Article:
Opinion: Floyd’s death is a watershed moment

PUBLISHED: 08:30 14 June 2020

Dr Lawrence Foley wants young people to know the truth about the death of George Floyd.

Dr Lawrence Foley wants young people to know the truth about the death of George Floyd.

Bobby Moore Academy

My son is three weeks old. I spend my days trying to work out what he needs, and doing everything I can to give that to him.

In the middle of the night, I wake up panicked that he is not there. I watch him breathe. I have no faith, but I pray to whatever means the good that he lives a long and happy life.

I hope that he is safe, that he is treated kindly and treats others with kindness.

I hope he never experiences discrimination, that he is never hurt by those who are supposed to keep him safe.

I hope he looks at me with incredulity when I explain what the world was like before he was born.

I hope he shakes his head and tells me I must be mad.

I wonder how different these thoughts are to those had by the parents of George Floyd or Belly Mujinga. Surely they too hoped to bring their children into a world that would treat them better than it did.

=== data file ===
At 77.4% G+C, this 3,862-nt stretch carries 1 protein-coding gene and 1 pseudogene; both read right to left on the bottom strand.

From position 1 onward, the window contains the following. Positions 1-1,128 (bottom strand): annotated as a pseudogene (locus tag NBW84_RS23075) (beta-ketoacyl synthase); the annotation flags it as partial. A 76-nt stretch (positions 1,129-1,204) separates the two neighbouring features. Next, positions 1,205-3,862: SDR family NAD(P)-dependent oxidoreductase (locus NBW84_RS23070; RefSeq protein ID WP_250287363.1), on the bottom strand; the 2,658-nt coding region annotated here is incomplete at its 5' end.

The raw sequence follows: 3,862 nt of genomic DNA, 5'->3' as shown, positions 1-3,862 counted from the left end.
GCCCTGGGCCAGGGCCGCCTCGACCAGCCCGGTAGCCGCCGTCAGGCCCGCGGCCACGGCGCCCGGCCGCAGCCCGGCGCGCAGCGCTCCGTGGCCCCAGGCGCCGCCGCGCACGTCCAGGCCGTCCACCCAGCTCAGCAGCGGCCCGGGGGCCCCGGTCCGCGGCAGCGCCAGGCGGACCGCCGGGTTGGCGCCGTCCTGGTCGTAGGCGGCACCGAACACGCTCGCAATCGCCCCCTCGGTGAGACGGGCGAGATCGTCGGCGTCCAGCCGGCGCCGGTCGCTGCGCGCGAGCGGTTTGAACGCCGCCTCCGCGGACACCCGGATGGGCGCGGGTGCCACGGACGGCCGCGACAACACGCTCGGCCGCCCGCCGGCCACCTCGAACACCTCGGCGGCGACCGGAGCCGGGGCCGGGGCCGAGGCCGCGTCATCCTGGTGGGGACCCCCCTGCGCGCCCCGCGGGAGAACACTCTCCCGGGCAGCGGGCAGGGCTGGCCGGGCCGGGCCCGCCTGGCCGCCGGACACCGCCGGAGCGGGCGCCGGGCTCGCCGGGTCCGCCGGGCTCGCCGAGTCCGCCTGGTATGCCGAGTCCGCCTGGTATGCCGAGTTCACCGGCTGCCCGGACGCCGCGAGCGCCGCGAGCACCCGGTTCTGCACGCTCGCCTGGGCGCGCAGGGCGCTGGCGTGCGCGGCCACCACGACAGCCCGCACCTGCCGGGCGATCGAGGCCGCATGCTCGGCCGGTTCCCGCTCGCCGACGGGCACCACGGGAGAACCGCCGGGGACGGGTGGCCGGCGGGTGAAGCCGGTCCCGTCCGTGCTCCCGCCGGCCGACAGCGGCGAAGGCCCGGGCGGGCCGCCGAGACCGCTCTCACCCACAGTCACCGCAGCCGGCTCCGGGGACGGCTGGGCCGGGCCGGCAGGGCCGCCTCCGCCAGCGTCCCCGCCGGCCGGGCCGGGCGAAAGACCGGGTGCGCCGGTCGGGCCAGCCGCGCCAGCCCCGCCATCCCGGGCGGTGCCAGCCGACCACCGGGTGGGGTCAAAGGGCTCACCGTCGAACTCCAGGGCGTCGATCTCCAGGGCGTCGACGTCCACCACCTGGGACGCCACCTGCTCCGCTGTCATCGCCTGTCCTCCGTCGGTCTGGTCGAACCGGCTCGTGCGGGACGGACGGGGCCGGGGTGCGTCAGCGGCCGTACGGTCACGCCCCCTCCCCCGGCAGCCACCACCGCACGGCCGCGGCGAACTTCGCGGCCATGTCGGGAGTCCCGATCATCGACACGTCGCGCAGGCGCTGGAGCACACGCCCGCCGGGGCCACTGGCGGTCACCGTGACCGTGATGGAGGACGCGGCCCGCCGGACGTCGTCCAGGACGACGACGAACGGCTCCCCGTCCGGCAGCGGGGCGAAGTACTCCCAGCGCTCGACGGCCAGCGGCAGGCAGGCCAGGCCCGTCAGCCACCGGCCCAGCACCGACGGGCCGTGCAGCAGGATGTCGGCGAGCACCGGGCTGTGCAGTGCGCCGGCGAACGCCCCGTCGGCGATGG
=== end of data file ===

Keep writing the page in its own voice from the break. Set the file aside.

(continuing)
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Watching the events of the past two weeks unfold on our screens, I have been appalled by humanity’s capacity to discriminate and brutalise and infuriated by the moral bankruptcy of some of our leaders.

Our young people will too have viewed these events, heard these reports, read these stories.

They too will feel let down. They too will feel frightened.

We owe them an explanation.

It would be all too simple to talk of the killing of George Floyd as something inexplicable, something without sense or reason. But this would be a lie.

We owe them the truth, however uncomfortable that might be.

We owe it to them to recognise that the killing of George Floyd and of other black men and women by police officers can only be understood through the lens of structural oppression and racism.

There are certain moments in history that feel historic even as they happen, moments that feel like a watershed before they have passed.

Let this be one of them. Let us offer our young people the realistic hope that, even if George Floyd’s is not the first unlawful killing of a black person by police, his might be the last. We have work to do.

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